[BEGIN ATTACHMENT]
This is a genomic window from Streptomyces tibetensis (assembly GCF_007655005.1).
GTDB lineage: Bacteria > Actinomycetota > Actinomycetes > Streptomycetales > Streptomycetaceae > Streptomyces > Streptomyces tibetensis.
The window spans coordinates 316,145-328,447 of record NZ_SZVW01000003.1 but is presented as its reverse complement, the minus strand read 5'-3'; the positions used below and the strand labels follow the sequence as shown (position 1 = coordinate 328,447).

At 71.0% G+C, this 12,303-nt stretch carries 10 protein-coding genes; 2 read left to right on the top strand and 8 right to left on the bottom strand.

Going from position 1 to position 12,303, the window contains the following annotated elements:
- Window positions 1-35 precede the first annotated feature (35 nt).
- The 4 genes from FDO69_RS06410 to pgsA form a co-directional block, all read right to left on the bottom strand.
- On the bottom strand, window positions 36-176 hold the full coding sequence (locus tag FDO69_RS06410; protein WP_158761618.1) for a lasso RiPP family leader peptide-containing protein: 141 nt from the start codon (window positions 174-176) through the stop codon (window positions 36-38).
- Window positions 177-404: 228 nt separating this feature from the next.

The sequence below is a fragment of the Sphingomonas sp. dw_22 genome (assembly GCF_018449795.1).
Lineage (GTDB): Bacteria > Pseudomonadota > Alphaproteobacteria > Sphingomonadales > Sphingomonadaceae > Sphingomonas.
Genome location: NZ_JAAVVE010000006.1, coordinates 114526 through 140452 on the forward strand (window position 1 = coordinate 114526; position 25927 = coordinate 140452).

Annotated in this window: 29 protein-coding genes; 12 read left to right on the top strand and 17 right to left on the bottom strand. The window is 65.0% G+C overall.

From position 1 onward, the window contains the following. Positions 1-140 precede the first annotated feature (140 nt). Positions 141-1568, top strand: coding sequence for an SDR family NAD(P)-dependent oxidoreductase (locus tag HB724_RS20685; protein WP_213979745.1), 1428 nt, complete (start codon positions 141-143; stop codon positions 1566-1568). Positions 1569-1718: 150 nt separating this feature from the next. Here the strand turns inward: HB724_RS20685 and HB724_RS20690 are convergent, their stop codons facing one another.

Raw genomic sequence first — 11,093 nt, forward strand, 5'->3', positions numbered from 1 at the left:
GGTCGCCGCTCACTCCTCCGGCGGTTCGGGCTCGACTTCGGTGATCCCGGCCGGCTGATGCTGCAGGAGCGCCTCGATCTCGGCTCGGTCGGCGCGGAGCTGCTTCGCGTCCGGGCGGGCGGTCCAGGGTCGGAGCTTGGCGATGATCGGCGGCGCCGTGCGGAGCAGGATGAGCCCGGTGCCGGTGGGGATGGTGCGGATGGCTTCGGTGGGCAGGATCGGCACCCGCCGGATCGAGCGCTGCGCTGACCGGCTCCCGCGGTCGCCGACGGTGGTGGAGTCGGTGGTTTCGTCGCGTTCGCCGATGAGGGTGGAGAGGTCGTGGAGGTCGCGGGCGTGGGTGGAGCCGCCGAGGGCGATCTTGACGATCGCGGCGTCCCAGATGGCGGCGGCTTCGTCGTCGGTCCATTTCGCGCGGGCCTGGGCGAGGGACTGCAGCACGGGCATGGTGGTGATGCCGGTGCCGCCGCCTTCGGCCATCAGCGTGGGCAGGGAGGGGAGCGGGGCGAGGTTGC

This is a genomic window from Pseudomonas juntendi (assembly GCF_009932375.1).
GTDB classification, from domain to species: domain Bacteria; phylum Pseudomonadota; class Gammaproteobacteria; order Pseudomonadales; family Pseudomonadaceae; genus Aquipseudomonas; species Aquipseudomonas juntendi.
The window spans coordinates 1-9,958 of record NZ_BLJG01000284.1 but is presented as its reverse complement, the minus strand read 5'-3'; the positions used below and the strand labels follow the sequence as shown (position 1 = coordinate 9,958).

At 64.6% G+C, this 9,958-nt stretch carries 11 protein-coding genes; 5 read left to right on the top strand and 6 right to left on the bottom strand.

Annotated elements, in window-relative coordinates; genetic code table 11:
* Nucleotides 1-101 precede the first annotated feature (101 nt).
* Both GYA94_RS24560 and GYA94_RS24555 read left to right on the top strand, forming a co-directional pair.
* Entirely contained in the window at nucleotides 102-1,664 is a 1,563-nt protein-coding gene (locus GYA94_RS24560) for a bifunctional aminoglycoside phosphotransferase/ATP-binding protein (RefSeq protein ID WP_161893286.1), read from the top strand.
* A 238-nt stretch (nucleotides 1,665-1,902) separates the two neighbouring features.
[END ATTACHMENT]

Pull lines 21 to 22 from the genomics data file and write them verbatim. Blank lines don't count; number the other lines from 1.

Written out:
Annotated elements, in window-relative coordinates; genetic code table 11:
* Nucleotides 1-101 precede the first annotated feature (101 nt).